Apple has launched a special guide section for Apple News, featuring coverage of 20 Democratic candidates in the lead-up to the 2020 U.S. Elections.
The section of the app curates content from a variety of news sources. It also includes basic information about the different candidates who will take place in the first debate. This includes their biography and current position on key issues.
“The 2020 Democratic field is complex, and we want to offer Apple News readers a trusted place to learn more about candidates they’re familiar with and those they may be hearing about for the first time,” said Lauren Kern, editor-in-chief of Apple News. “The candidate guide in Apple News is a robust and reliable resource, connecting readers to valuable at-a-glance information and to great journalism from our partners.”
The candidate guide can be found in the Top Stories section of Apple News. Unfortunately, it appears that it will only be available to users in the U.S. That means that political junkies, or other interested parties, from around the globe can’t access the content.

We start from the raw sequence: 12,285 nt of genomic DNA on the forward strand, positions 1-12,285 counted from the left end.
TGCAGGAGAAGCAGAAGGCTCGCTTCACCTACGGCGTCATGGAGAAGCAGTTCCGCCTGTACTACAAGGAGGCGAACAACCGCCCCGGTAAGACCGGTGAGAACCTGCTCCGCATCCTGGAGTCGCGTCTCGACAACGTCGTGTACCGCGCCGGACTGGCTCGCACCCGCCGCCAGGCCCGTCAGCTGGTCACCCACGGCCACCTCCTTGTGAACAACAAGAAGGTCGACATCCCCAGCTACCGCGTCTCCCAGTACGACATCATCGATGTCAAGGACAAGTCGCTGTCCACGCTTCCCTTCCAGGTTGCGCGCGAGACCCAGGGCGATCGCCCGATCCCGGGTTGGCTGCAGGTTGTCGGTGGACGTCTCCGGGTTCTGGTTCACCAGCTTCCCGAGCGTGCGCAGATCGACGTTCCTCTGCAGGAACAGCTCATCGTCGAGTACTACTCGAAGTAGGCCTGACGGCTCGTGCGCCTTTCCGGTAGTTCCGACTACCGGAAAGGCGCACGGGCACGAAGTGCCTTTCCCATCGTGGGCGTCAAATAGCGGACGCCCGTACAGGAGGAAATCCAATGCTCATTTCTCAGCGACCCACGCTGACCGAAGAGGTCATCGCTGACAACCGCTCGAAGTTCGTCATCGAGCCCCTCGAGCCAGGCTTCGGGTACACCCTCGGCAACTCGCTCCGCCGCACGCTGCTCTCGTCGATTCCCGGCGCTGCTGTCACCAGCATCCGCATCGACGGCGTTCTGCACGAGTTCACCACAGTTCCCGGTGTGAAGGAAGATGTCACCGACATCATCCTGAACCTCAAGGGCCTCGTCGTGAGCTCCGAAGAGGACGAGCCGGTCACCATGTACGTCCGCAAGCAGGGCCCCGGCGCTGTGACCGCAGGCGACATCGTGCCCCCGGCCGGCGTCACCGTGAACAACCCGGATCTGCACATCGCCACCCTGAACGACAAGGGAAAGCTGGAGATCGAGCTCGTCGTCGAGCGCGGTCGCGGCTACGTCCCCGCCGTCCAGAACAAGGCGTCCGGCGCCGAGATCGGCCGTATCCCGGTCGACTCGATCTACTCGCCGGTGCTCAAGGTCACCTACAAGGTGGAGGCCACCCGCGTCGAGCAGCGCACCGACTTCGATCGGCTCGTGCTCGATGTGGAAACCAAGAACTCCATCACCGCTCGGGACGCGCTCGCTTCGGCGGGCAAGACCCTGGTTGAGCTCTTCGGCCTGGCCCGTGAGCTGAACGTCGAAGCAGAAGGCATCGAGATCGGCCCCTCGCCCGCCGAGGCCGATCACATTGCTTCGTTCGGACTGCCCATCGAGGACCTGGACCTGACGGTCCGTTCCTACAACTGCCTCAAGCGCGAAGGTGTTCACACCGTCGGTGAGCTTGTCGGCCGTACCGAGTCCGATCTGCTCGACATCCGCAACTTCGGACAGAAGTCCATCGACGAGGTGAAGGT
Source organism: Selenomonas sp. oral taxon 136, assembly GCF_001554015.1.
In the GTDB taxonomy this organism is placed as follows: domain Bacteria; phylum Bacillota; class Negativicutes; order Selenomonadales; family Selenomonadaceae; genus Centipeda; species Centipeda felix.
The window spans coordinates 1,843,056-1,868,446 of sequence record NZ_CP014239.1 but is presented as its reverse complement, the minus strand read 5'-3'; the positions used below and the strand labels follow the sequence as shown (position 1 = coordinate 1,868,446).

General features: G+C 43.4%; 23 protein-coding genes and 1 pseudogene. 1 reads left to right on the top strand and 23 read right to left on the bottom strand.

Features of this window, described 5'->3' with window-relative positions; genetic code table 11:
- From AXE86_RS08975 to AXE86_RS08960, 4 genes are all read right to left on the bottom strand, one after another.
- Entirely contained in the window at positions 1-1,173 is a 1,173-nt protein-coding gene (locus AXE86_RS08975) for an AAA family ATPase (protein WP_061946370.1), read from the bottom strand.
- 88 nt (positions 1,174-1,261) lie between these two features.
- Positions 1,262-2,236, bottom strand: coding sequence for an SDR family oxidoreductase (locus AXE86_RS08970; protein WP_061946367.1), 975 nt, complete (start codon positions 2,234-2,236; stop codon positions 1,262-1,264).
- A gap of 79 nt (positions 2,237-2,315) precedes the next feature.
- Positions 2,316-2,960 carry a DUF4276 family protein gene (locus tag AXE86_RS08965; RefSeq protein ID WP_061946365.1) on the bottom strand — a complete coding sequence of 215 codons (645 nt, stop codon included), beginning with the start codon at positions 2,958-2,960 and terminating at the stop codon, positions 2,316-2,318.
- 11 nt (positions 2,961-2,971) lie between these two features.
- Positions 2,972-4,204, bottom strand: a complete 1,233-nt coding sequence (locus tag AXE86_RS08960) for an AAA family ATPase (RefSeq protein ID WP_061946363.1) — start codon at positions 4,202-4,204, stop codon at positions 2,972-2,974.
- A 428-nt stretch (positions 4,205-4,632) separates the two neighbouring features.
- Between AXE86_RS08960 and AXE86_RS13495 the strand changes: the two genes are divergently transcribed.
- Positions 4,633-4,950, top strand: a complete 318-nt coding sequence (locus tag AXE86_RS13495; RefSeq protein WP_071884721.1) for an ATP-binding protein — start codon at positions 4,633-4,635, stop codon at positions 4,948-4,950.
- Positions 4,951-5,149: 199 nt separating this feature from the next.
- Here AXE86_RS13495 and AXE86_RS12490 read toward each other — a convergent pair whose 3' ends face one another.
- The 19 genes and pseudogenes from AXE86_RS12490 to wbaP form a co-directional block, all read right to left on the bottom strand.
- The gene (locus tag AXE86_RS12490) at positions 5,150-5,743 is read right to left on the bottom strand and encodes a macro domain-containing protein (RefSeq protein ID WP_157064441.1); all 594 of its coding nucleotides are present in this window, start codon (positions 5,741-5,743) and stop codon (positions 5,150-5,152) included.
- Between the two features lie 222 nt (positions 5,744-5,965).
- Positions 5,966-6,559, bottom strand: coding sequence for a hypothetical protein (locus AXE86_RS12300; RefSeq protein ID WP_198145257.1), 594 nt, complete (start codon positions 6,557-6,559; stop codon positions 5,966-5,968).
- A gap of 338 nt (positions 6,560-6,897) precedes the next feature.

Apple News will feature updates from the first Democratic debate, which will take place on two consecutive nights on June 26 and 27. It will include articles and video highlights from NBC News. There will also be fact checking, reactions, and key onstage moments and takeaways.
The battle against fake news
As with many tech giants, Apple has focused more heavily on politics in recent years. In the aftermath of the 2016 election, Apple met with members of the U.S. intelligence community. The subject of discussion was finding ways to stop the spread of “fake news” online.
Since then, Apple has made several changes. In September 2018, it removed several questionable websites serving up problematic content via “Siri Suggested” search results. The recommended websites pointed users to posts about the “Pizzagate” hoax, Holocaust denier conspiracies, and race-based “science” stories.
In March 2019, it announced support for a new initiative designed to root out fake news. Lauren Kern said this is intended to help citizens, “seek out accurate and reliable information amid an increasingly complicated news landscape.”